Saturday, November 21, 2015

BSO — 2015/11/19-21

I don't know how to introduce this week's concert, so I'll simply quote the BSO's performance detail page:
Andris Nelsons leads this intriguing program of seemingly disconnected works. Two of the most important works of the 20th century, Shostakovich's Symphony No. 5 and Alban Berg's Violin Concerto were composed within two years of one another. Shostakovich's symphony, which follows a trajectory from darkness to triumph, has long been considered his reaction to official condemnation of his music by the Soviet government, but the reality is far subtler than that.Alban Berg's Violin Concerto was composed as a memorial to eighteen-year-old Manon Gropius (daughter of Walter Gropius and Alma Mahler); the entire work is suffused with elegy. Its second movement quotes Bach's chorale Es ist genug, which has deep musical connections to Berg's piece. That brief Bach chorale from Cantata No. 60, as well as the short motet Komm, Jesu, komm!, open and set the tone for this program.

Andris Nelsons and the Boston Symphony Orchestra are recording these performances of Shostakovich Symphony No. 5 for a release in May, 2016!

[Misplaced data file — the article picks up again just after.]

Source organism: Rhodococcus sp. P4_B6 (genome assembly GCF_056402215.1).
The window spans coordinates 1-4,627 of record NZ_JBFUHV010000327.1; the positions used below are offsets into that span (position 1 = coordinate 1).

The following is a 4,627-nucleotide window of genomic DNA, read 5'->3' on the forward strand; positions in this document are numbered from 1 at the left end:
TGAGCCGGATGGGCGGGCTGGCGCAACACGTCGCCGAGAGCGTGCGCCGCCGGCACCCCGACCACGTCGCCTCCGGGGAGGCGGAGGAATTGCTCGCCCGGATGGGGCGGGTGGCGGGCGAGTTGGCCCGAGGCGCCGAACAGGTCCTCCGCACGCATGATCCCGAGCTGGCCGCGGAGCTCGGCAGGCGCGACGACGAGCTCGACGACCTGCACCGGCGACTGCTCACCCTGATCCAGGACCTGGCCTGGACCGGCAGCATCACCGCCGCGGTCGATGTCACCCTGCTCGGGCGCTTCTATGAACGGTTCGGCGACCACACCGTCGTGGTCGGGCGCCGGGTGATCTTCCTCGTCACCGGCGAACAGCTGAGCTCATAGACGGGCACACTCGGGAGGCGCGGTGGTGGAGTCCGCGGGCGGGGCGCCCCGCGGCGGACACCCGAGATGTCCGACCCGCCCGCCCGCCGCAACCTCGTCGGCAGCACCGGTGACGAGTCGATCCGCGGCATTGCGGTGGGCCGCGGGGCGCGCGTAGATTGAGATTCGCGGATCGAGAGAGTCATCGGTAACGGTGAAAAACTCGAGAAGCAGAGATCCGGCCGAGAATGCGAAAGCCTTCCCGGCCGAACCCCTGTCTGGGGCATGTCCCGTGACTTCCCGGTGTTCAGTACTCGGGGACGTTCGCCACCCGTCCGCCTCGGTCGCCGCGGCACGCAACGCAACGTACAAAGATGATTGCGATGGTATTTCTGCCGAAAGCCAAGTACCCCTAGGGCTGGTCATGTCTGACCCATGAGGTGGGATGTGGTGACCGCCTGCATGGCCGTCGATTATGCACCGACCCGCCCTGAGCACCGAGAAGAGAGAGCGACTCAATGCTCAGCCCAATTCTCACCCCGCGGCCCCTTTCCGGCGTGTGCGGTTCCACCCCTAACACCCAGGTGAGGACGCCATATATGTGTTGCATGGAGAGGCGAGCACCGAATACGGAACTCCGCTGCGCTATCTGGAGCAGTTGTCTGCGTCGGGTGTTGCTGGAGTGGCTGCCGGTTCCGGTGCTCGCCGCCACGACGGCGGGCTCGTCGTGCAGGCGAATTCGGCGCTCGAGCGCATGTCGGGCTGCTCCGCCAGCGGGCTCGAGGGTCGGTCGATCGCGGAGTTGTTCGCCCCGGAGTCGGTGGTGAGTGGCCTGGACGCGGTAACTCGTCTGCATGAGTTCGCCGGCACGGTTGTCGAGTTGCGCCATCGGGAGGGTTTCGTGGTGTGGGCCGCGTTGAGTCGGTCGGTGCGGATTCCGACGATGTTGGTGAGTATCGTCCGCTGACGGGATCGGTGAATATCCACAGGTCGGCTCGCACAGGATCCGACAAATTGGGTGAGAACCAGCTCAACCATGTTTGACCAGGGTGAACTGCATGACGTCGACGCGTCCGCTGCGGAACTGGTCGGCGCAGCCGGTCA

Join the conversation online by using #BSOShostakovich for this concert series or #BSO1516 on your social networks to discover the excitement of the season and connect with one another!
(Some emphasis added.)

As always, you can find links to their Media Center, performer bios, program notes, and audio previews. What they don't tell you in the above blurb is that the violin soloist is Isabelle Faust and that the order of performance is Bach, Berg, Shostakovich. This concert is part of my subscription, but I'm really not interested in hearing either the Berg or the Shostakovich. If I'd been more alert, I'd have exchanged my ticket to this one for a ticket to either February 4th's concert of Shakespeare-related music, or to the one on March 29 which is in the series giving an American premiere; but after the attacks in Paris, I was content to be there because of the aspect of confronting tragedy and death which the program had.

The review in the Boston Globe isn't exactly glowing, but definitely favorable. The Boston Musical Intelligencer analyzes not only the music but also the performances, noting distinctive elements in Maestro Nelsons' approach.

As for me, I didn't catch most of the features that the program notes and interviews had pointed out, except when the winds repeated the "Es ist genug" theme toward the end of the Berg concerto. I'm beginning to think that I listen too hard at these concerts. Maybe I shouldn't bother to try to catch everything that's happening and just let it wash over me. Having some idea what to expect may be a good thing, but maybe I don't need to try to pick it all out as it happens.

You can hear it for yourself via WCRB's broadcast or webstream at 8:00 p.m., Boston Time, on November 21, with a repeat transmission on Monday, November 30, at the same time of day. Also check out the "on demand" availability of this and other concerts from the past year — see their BSO page for information about that (in the upper right corner) as well as the podcast feature and schedule information I've mentioned every week.

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